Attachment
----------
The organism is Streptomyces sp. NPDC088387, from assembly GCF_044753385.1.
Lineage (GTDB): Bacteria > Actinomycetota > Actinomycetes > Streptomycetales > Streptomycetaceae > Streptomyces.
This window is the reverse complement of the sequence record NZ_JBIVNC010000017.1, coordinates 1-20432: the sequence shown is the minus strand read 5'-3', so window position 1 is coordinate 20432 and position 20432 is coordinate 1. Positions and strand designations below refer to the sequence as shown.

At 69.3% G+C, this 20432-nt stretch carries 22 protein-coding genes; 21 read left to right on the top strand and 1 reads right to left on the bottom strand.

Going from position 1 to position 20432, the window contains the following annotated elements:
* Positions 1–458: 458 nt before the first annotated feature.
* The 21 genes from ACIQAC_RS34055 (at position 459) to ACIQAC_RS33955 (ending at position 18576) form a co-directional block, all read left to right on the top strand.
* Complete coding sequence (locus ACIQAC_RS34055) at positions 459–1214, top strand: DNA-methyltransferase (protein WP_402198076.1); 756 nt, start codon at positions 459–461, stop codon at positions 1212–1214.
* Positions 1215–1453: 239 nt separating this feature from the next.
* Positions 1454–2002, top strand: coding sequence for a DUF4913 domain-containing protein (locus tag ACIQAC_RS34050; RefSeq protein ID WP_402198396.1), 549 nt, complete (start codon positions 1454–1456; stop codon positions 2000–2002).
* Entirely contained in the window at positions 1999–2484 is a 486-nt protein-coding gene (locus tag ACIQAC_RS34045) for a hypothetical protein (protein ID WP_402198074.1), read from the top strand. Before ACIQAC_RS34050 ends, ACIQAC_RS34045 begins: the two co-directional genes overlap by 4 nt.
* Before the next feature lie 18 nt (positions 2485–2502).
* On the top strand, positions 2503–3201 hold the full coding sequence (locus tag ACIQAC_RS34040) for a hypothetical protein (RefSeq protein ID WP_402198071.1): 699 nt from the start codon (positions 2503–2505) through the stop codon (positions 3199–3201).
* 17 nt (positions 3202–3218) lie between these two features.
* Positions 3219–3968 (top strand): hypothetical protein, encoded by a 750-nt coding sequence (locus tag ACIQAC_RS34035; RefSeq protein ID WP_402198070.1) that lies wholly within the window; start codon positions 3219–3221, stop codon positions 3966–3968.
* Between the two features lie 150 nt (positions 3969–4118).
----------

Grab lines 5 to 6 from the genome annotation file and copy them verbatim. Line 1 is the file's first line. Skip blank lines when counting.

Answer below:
Going from position 1 to position 20432, the window contains the following annotated elements:
* Positions 1–458: 458 nt before the first annotated feature.